The Fire Challenge

Challenge:  While the camera is filming, the participant applies a flammable liquid, such as aerosol sunscreen, to their body and then sets the liquids on fire.  Videos are then posted to popular social media sites to gain a viral reaction.  Firefighters, police officers and media sources have criticized the behavior and spoken out against the trend, in an effort to discourage individuals from trying this extremely dangerous activity. Dangers of the Fire Challenge are clear and obvious,  resulting in all degrees of burns.

Participants usually run in panic with the flames still ignited. The increase in air flow and oxygen result in a rapid increase in flames. Smoke inhalation and lung damage are other immediate dangers.


The Cinnamon Challenge

Challenge: Participants attempt to swallow a spoonful of ground cinnamon in less than a minute without drinking any water. The challenge is impossible to complete, therefore the only outcome is a video of the haphazard attempt and the potential to cause damage to your respiratory system. Dry cinnamon coats the throat and mouth, which can lead to gagging, vomiting and inhalation of the powder into the lungs. In the span of 3 months of this challenge’s inception, the U. S. Poison control centers received more than 120 emergency calls related to the “game.” Some suffered lung scarring, emphysema, and collapsed lungs.


The Salt and Ice Challenge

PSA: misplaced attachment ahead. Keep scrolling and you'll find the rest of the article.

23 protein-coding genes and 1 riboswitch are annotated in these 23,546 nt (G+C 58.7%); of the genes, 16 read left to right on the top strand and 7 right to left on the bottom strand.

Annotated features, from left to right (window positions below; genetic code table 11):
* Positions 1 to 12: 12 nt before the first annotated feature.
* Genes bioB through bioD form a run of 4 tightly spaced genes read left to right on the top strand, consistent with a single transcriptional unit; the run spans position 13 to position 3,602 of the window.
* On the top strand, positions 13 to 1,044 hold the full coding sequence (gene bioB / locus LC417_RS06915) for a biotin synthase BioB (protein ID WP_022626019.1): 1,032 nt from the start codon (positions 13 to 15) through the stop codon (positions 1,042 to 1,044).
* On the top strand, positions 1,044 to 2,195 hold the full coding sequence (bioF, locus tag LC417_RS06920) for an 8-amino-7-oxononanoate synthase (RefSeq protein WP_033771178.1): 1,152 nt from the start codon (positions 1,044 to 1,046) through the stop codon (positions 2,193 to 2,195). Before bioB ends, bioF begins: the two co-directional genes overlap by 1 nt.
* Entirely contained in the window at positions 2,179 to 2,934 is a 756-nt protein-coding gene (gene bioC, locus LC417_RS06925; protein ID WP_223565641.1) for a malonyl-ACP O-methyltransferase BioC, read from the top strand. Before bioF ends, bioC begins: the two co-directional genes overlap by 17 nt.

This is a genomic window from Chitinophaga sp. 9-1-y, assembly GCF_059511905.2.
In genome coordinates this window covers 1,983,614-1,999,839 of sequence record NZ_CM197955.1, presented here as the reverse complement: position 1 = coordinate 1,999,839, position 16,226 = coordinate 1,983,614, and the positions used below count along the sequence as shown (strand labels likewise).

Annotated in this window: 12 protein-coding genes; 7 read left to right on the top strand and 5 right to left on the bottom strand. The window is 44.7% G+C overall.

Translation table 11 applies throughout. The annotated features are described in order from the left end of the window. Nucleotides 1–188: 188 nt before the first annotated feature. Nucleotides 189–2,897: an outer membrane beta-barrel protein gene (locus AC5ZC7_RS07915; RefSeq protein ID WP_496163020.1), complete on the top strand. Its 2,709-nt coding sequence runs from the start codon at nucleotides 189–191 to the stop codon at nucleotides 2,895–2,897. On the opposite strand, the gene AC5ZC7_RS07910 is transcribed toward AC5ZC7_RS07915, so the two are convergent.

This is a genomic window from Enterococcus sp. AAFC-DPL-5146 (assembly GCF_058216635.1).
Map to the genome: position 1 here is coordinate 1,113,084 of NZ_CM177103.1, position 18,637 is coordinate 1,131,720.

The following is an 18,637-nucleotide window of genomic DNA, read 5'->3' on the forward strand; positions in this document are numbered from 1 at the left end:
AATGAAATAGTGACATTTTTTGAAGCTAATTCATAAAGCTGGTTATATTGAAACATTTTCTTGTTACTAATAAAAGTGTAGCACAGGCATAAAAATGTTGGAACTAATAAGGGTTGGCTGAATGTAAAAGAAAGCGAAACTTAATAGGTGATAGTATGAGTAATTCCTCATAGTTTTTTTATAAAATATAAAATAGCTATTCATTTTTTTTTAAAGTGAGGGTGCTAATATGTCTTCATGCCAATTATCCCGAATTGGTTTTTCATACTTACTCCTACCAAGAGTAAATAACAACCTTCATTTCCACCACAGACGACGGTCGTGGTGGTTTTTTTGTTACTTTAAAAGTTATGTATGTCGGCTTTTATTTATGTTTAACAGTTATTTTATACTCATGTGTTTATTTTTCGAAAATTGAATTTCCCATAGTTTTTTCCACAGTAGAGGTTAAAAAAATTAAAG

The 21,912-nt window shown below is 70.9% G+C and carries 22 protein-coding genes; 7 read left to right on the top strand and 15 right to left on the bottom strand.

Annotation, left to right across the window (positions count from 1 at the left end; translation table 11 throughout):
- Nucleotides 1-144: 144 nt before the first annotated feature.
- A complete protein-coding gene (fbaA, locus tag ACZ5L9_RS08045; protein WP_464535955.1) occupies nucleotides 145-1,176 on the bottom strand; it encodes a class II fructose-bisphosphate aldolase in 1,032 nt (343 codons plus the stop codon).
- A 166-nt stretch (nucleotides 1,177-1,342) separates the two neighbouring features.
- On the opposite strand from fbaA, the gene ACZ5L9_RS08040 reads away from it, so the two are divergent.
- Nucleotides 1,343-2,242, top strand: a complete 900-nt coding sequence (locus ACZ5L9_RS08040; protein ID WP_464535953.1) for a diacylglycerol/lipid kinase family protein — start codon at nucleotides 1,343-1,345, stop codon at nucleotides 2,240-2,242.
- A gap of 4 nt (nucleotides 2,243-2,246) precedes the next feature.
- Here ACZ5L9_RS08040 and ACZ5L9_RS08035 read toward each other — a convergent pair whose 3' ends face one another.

Challenge: Participants pour salt on their skin, then place an ice cube on top producing a chemical reaction that burns the skin. The goal is to withstand the ensuing pain for as long as possible. When combined with salt, ice actually becomes colder than the standard freezing temperature of water, exposing the body to extreme cold and potentially freezing the skin’s surface. There have been reports of children as young as 12 sustaining 2nd and 3rd-degree burns and in extreme cases, amputation has been considered as the damage was severe.


The Condom Challenge

Challenge: The participant inserts a condom into their nostril, inhaling until it reaches the back of the throat. The condom is then pulled out through the mouth. This poses an extremely dangerous choking hazard due to the material the condom is made from. Doctors have expressed their concerns in regards to this challenge as latex can withstand a vast amount of pressure. If the condom becomes lodged in the throat, there could be difficulty retrieving it.


The Eraser Challenge

Challenge: Participants vigorously rub an eraser against the skin while simultaneously reciting a word for each letter of the alphabet. The result is often a bleeding wound, that can scar or become infected. Children often share erasers after the skin has been broken transmitting body fluids and bacteria. 


I-Dose Challenge

Challenge: In the age of technology, it’s not surprising that entrepreneurs are trying to create a way to get high legally and online. The result is a phenomenon called “I-dosing,” which is the attempt to alter consciousness via sound. The Internet craze is driven by specially created “beats” that when teens listen via headphone, the MP3s are said to have effects similar to getting high on drugs. Users can choose from the various tracks based on the specific high the actual drug would create. Anywhere from 5 to 30 minutes long, the tracks consist of binaural beats, which are used to alter brain function. Similar to music that is created for meditation to soothe the user, these beats are the extreme version. To properly achieve the altered state the user must listen to the beat at the highest volume possible. The exposure to the sounds at this high decibel level can result in immediate damage to the ear canal or loss of hearing.